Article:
Companies that rely on recurring revenue face particular difficulties in analyzing customer turnover and retaining customers. This complexity may be caused by a variety of factors, such as transaction records being added only for purchases and not for cancellations, historical measurement capturing users who have not yet had the opportunity to repurchase, or different repurchase cadences necessitating independent measurement.
This can mean a completely different approach from their brick and mortar competitors in terms of data modeling and formulation. This report for customer churn analysis offers analysis of customer growth and churn based on behavior by answering the below questions:
1. What is the current churn rate?
2. How does the number of initial customers and customers who is still active change over time?
3. Who are likely to leave in the near future?
What is the current churn rate?
- Dashboard view: Churn Trend
- Comparing a company’s customer retention performance to that of other businesses in the same industry and its competitors’ customer turnover rates can be helpful. It is crucial for a business to have a low churn rate since a high churn rate indicates high attrition, necessitating the expenditure of money to acquire new customers in order to fill the void left by departing customers. Because the churn rate affects a company’s profitability and growth, it is crucial to comprehend it. Looking at the chart, we can compare the number of customers churned with the number of customers acquired as well as the churn rate. In which the churn rate is calculated as follows:
How does the number of initial customers and customers who is still active change over time?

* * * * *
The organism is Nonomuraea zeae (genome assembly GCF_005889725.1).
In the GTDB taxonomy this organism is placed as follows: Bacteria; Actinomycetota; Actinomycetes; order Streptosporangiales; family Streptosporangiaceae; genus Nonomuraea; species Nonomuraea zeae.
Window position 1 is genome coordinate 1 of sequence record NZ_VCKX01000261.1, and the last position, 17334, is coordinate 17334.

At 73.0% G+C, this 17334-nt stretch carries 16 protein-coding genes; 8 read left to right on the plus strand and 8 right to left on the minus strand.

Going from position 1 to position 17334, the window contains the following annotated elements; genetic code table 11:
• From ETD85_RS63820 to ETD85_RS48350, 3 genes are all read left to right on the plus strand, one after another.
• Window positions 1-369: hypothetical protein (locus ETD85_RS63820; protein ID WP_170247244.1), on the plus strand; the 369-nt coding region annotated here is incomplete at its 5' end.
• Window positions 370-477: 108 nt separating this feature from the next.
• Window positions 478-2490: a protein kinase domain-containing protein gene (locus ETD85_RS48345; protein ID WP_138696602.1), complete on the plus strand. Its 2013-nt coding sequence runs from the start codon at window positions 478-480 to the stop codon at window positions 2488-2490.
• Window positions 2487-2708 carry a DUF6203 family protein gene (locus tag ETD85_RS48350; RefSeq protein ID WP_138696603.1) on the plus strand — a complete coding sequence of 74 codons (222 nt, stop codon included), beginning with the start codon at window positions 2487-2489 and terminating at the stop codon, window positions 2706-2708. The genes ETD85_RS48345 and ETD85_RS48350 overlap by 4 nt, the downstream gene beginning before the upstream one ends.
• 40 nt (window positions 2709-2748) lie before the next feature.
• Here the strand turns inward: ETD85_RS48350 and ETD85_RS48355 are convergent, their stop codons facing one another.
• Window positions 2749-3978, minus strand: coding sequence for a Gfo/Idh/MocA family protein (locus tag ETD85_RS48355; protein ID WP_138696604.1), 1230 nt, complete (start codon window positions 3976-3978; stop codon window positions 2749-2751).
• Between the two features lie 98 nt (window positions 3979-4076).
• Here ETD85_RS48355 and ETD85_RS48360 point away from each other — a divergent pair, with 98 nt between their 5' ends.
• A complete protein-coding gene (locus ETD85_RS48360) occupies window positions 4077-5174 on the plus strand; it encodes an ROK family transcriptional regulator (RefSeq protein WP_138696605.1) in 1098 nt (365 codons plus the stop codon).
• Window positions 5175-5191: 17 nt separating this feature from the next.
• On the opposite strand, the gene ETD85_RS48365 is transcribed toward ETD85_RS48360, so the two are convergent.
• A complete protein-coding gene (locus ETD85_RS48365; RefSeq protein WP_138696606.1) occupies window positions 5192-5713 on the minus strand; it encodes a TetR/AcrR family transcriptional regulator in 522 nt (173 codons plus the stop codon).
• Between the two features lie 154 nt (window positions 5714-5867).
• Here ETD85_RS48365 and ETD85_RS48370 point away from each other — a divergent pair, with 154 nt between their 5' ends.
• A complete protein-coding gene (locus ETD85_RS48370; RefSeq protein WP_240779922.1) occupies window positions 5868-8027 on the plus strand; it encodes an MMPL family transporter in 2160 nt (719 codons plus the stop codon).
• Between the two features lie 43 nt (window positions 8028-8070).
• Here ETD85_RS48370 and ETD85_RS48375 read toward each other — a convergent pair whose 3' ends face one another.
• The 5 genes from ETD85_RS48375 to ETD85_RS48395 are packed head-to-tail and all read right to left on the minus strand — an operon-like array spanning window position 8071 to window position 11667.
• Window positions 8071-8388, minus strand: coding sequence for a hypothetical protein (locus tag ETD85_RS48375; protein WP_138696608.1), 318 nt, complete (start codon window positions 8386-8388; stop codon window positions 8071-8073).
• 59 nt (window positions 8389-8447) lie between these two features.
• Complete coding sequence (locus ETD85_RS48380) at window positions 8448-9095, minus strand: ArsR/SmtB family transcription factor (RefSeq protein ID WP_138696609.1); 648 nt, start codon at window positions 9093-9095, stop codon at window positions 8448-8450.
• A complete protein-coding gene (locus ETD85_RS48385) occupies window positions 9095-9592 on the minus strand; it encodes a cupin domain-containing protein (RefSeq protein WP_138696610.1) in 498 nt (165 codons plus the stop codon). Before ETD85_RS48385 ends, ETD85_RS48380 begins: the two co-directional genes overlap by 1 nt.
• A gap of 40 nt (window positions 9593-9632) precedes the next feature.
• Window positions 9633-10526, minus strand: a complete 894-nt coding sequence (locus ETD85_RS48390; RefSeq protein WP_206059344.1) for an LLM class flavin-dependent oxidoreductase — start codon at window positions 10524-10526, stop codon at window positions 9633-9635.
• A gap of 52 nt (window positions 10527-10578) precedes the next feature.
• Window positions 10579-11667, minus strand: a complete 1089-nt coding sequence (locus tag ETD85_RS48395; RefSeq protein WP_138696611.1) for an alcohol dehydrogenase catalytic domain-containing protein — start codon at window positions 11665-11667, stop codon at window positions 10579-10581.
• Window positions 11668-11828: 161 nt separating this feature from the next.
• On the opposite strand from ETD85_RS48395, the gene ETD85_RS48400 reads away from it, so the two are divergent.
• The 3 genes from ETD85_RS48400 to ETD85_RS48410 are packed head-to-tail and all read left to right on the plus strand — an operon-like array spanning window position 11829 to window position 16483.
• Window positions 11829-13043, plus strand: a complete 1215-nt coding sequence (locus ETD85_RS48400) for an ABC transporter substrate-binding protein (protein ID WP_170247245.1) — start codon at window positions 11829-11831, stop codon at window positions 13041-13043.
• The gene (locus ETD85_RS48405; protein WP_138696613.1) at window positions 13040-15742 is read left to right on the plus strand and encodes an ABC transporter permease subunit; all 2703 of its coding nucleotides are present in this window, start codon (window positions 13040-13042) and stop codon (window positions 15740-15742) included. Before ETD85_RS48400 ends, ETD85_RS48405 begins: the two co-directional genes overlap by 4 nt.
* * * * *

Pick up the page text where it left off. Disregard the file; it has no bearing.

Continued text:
- Dashboard view: Customer Waterfall
- The waterfall chart shows a running total as values are added or subtracted. It’s useful for understanding how an initial value is affected by a series of positive and negative values. The columns are color coded so you can quickly tell positive from negative numbers. In this case we have the calculation: Initial Customers + Acquired Customers – Churned Customers + Returned Customers = Active Customers. This change can be easily tracked over time with the Time Frame slicer.
Who are likely to leave in the near future?
- Dashboard view: Customers At Risk
- While calculating churned customers, the product line that the company sells must be taken into consideration. Since this is underclothing, the life cycle is quite short. To identify whether a customer is about to leave, we shall compute the ratio:
If this ratio > 2, the customer is in At Risk status. Icon is the ratio < 3 and icon is the ratio >= 3. If these customers accept marketing email or other forms of notification, sales and marketing team need to send an email or reminder message. This most likely contributes to turning Churned Customers into Returned Customers.
Using Customer Churn Analysis, business could minimize churn and identify potential causes of customer loss.